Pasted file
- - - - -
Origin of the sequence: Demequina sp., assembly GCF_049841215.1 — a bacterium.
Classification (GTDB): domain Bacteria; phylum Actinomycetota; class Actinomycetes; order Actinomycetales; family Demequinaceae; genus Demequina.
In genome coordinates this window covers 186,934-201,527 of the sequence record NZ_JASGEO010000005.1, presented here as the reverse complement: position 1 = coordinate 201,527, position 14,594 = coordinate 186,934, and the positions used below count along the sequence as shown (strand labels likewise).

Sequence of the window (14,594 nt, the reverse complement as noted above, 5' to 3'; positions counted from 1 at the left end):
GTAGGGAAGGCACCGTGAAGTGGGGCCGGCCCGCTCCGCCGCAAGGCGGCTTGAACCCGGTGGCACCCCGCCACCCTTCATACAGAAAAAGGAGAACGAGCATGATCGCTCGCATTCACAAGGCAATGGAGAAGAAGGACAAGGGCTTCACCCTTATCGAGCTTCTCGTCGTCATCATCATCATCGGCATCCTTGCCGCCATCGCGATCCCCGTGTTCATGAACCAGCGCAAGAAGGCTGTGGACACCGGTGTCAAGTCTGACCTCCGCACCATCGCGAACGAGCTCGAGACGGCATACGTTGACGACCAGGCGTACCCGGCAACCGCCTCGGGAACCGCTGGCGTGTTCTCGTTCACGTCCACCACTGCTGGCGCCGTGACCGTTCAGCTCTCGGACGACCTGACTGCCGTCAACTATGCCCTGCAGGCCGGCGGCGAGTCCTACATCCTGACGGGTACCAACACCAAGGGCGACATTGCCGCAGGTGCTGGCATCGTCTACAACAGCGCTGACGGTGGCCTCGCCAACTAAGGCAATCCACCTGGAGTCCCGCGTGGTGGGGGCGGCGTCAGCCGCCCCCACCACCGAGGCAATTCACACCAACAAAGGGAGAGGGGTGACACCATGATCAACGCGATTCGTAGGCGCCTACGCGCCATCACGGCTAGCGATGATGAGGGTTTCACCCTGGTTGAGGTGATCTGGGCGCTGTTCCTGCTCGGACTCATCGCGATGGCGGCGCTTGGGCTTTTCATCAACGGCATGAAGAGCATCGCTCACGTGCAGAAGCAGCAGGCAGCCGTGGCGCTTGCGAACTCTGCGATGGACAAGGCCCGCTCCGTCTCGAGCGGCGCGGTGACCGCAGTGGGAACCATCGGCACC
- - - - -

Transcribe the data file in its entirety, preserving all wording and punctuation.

Origin of the sequence: Demequina sp., assembly GCF_049841215.1 — a bacterium.
Classification (GTDB): domain Bacteria; phylum Actinomycetota; class Actinomycetes; order Actinomycetales; family Demequinaceae; genus Demequina.
In genome coordinates this window covers 186,934-201,527 of the sequence record NZ_JASGEO010000005.1, presented here as the reverse complement: position 1 = coordinate 201,527, position 14,594 = coordinate 186,934, and the positions used below count along the sequence as shown (strand labels likewise).

Sequence of the window (14,594 nt, the reverse complement as noted above, 5' to 3'; positions counted from 1 at the left end):
GTAGGGAAGGCACCGTGAAGTGGGGCCGGCCCGCTCCGCCGCAAGGCGGCTTGAACCCGGTGGCACCCCGCCACCCTTCATACAGAAAAAGGAGAACGAGCATGATCGCTCGCATTCACAAGGCAATGGAGAAGAAGGACAAGGGCTTCACCCTTATCGAGCTTCTCGTCGTCATCATCATCATCGGCATCCTTGCCGCCATCGCGATCCCCGTGTTCATGAACCAGCGCAAGAAGGCTGTGGACACCGGTGTCAAGTCTGACCTCCGCACCATCGCGAACGAGCTCGAGACGGCATACGTTGACGACCAGGCGTACCCGGCAACCGCCTCGGGAACCGCTGGCGTGTTCTCGTTCACGTCCACCACTGCTGGCGCCGTGACCGTTCAGCTCTCGGACGACCTGACTGCCGTCAACTATGCCCTGCAGGCCGGCGGCGAGTCCTACATCCTGACGGGTACCAACACCAAGGGCGACATTGCCGCAGGTGCTGGCATCGTCTACAACAGCGCTGACGGTGGCCTCGCCAACTAAGGCAATCCACCTGGAGTCCCGCGTGGTGGGGGCGGCGTCAGCCGCCCCCACCACCGAGGCAATTCACACCAACAAAGGGAGAGGGGTGACACCATGATCAACGCGATTCGTAGGCGCCTACGCGCCATCACGGCTAGCGATGATGAGGGTTTCACCCTGGTTGAGGTGATCTGGGCGCTGTTCCTGCTCGGACTCATCGCGATGGCGGCGCTTGGGCTTTTCATCAACGGCATGAAGAGCATCGCTCACGTGCAGAAGCAGCAGGCAGCCGTGGCGCTTGCGAACTCTGCGATGGACAAGGCCCGCTCCGTCTCGAGCGGCGCGGTGACCGCAGTGGGAACCATCGGCACC